In lesson on sin, Knoxville Catholic priest makes false claim about Knox News reporting

Knoxville News Sentinel [Knoxville TN]

February 13, 2023

By Tyler Whetstone

In a Sunday morning homily on sin, a Catholic Diocese of Knoxville priest condemned Knox News for its ongoing reporting on two separate sexual assault complaints against the church and the diocese’s efforts to obstruct the investigations and intimidate the alleged victims.

The message was delivered Feb. 12 during the 11 a.m. Mass at the Cathedral of the Sacred Heart of Jesus by the Rev. David Boettner, one of the diocese’s highest-ranking clergy members and pastor of the cathedral.

He used the opening words of his homily on “sin and the choices we make” to criticize Knox News’ investigative coverage.

“So first, sin. You know, one of the things about the way the media reports about the Catholic Church is interesting because they don’t really have specialists on religion that report on the church,” Boettner said. “They usually assign a sportswriter to cover the church. So, whenever they try to describe what Catholics believe and what Catholics do, you should always be a little bit skeptical. They often get it wrong. Like 99% of the time.

“So, when it comes to our understanding of sin, do not look to the News Sentinel for a definition. They’re not going to get it right.”

Knox News’ recent reporting on the diocese’s handling of sex assault allegations has been conducted by investigative reporter Tyler Whetstone. Knox News editor Joel Christopher said he has never assigned a sports reporter to cover the church, nor has he ever heard of another newsroom doing so.

“Either Boettner was purposely spreading a falsehood or his fact-checking was terribly sloppy,” Christopher said.

Victim advocates blast priest

Bob Hoatson, cofounder of Road to Recovery, a sex abuse survivors advocacy agency in New Jersey, sent a letter to Boettner after hearing his criticism of Knox News’ reporting on the abuse lawsuits.Get the Coronavirus Watch newsletter in your inbox.

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“You sinned yesterday by telling lies and attacking a reporter and his newspaper for doing their job (refer to the 9th Commandment – thou shalt not bear false witness). The newspaper is not the bearer of false witness – the CHURCH is!” he wrote.  

David Clohessy, former executive director of SNAP, Survivors Network of those Abused by Priests, said the homily shows little has changed in a church that has been rocked for decades by sexual abuse scandals.

“This incident is further proof that little in the church’s deeply rooted culture of secrecy and self-protection has changed, despite decades of horrific scandal,” Clohessy wrote in an email to Knox News.

He told Knox News the priest’s homily, which was shared on the cathedral’s YouTube account was “designed to intimidate” those who might speak up about abuse.

“If Stika wants to restore faith in the Catholic hierarchy, he should harshly and publicly punish this priest. He should insist that his staff and flock stop being mean-spirited towards the vulnerable, the wounded, their supporters and the media, which has done more to safeguard kids and expose wrongdoing than any institution we have,” Clohessy wrote.

The first lawsuit and the quest for secrecy

One lawsuit was filed by a former church employee who says he was raped by a church seminarian. The man says the diocese, led by Bishop Richard Stika, cut short an investigation into the accusation and worked to discredit him. Knox News is referring to him as John Doe to protect his identity because he says he was the victim of a sexual assault.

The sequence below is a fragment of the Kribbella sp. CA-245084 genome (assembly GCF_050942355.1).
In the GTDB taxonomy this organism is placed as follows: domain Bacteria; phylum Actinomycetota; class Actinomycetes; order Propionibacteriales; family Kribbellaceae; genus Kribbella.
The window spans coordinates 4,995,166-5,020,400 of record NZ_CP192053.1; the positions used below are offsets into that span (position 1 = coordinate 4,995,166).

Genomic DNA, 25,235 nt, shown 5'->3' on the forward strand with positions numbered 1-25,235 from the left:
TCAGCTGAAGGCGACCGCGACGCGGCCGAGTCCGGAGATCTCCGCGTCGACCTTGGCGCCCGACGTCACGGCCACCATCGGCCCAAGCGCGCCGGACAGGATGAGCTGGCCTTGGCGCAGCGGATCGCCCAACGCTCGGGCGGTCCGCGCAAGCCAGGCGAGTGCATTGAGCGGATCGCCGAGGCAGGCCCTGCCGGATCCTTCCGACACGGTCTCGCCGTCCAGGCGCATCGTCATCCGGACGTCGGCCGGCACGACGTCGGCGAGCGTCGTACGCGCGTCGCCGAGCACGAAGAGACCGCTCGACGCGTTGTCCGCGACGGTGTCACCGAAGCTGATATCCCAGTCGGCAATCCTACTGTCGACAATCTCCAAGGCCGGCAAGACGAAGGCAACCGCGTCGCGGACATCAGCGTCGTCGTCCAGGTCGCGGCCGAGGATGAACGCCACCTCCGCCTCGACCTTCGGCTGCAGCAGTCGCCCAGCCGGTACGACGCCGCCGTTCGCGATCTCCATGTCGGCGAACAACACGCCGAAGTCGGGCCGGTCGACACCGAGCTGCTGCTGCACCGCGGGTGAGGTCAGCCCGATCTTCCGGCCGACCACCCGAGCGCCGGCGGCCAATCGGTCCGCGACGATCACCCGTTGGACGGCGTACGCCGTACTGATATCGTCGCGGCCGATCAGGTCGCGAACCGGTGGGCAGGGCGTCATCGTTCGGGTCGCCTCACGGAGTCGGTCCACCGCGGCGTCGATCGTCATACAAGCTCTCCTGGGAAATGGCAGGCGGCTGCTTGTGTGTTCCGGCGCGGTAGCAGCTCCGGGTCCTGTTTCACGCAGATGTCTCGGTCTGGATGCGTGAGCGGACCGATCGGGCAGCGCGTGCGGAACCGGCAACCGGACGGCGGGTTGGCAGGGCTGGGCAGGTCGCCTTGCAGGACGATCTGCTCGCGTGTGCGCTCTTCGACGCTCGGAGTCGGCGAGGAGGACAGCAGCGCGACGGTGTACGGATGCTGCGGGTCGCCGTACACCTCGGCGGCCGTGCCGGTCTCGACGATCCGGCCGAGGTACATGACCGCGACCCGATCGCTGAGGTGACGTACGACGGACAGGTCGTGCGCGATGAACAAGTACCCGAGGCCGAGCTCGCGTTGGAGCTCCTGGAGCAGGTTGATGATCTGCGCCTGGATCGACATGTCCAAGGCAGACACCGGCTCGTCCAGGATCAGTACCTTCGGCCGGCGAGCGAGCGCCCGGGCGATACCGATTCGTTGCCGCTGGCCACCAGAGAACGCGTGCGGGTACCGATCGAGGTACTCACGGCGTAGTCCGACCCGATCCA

Knox News has independently confirmed Stika interfered with the investigation.

On Feb. 6, a week before Boettner’s homily, Knox News reported how the diocese filed legal documents to allow it to keep secret some of its materials related to the church’s sexual abuse review board and “private meetings of priests of the Diocese.” 

The diocese also refiled a request to protect investigative documents related to complaints filed against Stika.

The legal maneuver to shield information comes after the diocese successfully sought a judge’s order to force the man to file his lawsuit under his legal name instead of a pseudonym. People who say they were sexually assaulted often are allowed to pursue lawsuits under a pseudonym because of the sensitivity of the topic.

Advocates for victims of abuse say the move was meant to intimidate him and anyone else who would accuse the church of wrongdoing.

Separately, the lawsuit claims, Stika told a roomful of priests in 2021 that the man had the whole story backward. In Stika’s account, the man is a predator who sexually abused the seminarian, according to new details included in a lawsuit by the alleged victim. The lawsuit also claims Stika told another group of priests that the man groomed the seminarian for sexual abuse.

The second lawsuit and allegations of intimidation

Jane Doe is a placeholder name in a lawsuit to protect the identity of a Honduran asylum seeker living in Gatlinburg who alleges the Rev. Antony Devassey Punnackal, of St. Mary’s Catholic Church, groped her while he counseled her after the death of the father of her infant.

The woman alleges the diocese worked to discredit and intimidate her, including making calls to police to make claims that could have caused her to be deported.

Punnackal was later indicted by a Sevier County grand jury on two counts of sexual battery.

Tyler Whetstone is an investigative reporter focused on accountability journalism. Connect with Tyler by emailing him at Follow him on Twitter @tyler_whetstone. Make our community, our society and our republic stronger by supporting robust local journalism. Subscribe online at